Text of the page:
When we bless our persecutors we do it for ourselves as much as for them!
I’ve been an activist for more than 30 years now, and I have to acknowledge that it was only a couple of years ago, that I finally understood the need to bless our persecutors. Three years ago, I began my journey to Soulforce, and as a friend of mine likes to say, “Soulforce has really messed up my activist life!”
Historically, I have been involved in resistance since the late ’60s in terms of both racism and the War in Vietnam. But it was always about changing “those people” out there. It never occurred to me that I might be part of the problem. To the contrary, I can remember being furious at the Beatles, when they came out with the song, “Revolution.” For those who don’t remember it, there’s a line in it that says, “You say you want a revolution, you better change your mind instead.” What a cop out! I was almost ready to boycott them, I was so angry.
Now when I hear that line, my reaction is, “how prophetic!” It was Gandhi who said that you cannot create outside, what is not already inside! Or some variation on that thought. So while I am still an activist, I understand that it STARTS with me.
The power of nonviolence to create REAL CHANGE is phenomenal. But only if I’m willing to allow that change to begin in myself. Am I willing to love someone who thinks and acts differently from me? Am I willing to accept that person also has a part of the truth? Am I willing to accept that I may only have a part of the truth? Am I willing to actually make sacrifices in order to help myself and that other person to find a common ground? Do I really believe in the power of redemptive suffering? And if so, am I willing to experience some of that suffering?
Jesus calls us to love our enemies. But surely, we say to ourselves, he didn’t mean Jerry Falwell, or Cardinal Ratzinger? But the truth is I believe he did! And as difficult as it may be, we have to find some way of beginning that process in ourselves.
Currently, I’m involved in a personal struggle at my parish with a fairly new pastor, who came on board just about the time, I was getting ready to travel to Lynchburg. My previous pastor had been extremely supportive of me, even putting me through Pastoral Ministry School, and putting me on the Women’s Preaching Team. Now I was faced with someone who, at best, tolerated me, as opposed to celebrating my gifts. I won’t say it’s been easy. And I have hardly succeeded in many of my attempts to love him fully. I was not in a loving mood when he pulled me off the Women’s Preaching Team, I can tell you! But ultimately, I suspect he’s a gift from God, because I’m being called to live out in my personal life what I am advocating in my public life.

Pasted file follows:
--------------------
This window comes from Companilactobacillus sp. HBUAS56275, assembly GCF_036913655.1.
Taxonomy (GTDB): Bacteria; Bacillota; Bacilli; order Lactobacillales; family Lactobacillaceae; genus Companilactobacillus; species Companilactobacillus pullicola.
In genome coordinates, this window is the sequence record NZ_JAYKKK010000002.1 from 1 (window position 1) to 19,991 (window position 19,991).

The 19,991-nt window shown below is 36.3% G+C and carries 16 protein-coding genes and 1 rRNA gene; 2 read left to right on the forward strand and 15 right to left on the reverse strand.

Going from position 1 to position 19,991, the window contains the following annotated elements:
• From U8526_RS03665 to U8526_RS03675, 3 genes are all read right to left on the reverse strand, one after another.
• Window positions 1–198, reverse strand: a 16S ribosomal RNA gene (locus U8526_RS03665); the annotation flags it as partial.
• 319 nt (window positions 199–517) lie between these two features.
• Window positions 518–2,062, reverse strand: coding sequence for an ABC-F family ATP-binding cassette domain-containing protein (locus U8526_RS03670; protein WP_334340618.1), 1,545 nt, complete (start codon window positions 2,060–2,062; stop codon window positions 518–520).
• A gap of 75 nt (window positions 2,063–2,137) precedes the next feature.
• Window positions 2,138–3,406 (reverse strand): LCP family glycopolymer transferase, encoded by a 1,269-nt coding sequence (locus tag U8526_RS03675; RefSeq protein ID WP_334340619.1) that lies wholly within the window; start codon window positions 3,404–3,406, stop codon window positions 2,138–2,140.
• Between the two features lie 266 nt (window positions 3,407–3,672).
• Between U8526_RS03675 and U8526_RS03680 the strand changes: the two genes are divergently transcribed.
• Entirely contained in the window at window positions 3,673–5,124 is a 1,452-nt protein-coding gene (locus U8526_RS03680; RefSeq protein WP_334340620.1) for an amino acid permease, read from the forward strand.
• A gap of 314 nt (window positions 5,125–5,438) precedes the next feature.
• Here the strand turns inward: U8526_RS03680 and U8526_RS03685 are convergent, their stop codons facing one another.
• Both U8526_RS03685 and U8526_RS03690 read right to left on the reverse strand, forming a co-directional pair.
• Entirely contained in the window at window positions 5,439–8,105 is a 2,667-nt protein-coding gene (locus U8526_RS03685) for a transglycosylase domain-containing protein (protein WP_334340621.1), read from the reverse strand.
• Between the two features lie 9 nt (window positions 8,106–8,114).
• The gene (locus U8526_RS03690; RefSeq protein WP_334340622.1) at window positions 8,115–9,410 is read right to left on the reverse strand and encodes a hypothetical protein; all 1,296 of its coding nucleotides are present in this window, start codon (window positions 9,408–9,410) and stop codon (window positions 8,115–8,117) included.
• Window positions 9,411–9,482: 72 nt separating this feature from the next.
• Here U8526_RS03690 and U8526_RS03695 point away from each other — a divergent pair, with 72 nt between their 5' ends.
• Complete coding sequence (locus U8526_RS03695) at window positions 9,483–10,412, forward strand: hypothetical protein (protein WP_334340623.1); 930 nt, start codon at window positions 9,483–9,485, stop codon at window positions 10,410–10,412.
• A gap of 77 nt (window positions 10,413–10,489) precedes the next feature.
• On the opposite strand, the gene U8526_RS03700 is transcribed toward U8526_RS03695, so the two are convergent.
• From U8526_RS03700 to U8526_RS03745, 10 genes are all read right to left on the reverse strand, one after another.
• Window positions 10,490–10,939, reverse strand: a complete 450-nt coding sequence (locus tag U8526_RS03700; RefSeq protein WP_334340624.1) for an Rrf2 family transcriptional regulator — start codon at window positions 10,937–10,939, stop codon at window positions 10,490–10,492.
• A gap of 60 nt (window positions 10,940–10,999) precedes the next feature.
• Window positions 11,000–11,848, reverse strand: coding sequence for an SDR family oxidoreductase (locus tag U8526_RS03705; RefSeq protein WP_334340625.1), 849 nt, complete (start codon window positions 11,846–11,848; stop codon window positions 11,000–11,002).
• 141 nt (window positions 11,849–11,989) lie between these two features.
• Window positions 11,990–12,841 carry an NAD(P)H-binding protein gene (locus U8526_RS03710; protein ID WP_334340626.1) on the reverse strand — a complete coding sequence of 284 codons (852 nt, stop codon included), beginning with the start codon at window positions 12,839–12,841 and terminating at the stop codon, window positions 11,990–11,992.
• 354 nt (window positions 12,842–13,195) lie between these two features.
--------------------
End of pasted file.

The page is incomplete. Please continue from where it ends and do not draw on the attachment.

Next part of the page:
And, as I hopefully succeed, one step at a time, in loving him and feeling compassion for him, I am the one who is made stronger. So I don’t bless him so much for his benefit, as for my own, and in doing that, hopefully I reflect a role model that he may find attractive. If I can show him love in the face of his anger, perhaps he may try to do the same. But ultimately there is only one person, I can change, and that is me!
I struggled for years trying to understand what my vocation was. It was Marianne Williamson in her book “A Return to Love,” who helped me understand that whether we are a minister or a janitor, a professor or a charwoman, everyone of us has the same vocation – simply to be a reflection of God’s love in the world. I can’t think of a stronger witness to that, then blessing our persecutors!
Lifelong activist Kara Speltz joined the Texas leg of the Soulforce Equality Ride in 2006 and spent three days in Baghdad in 2003 witnessing and documenting how the U.S. bombing of Iraq was affecting the country and its residents before the Iraqi government expelled her and other members of her group from the Christian Peacemakers Team for taking unauthorized photos. She graduated from Oakland (Calif.) Diocesan Pastoral Ministry Institute in 1998.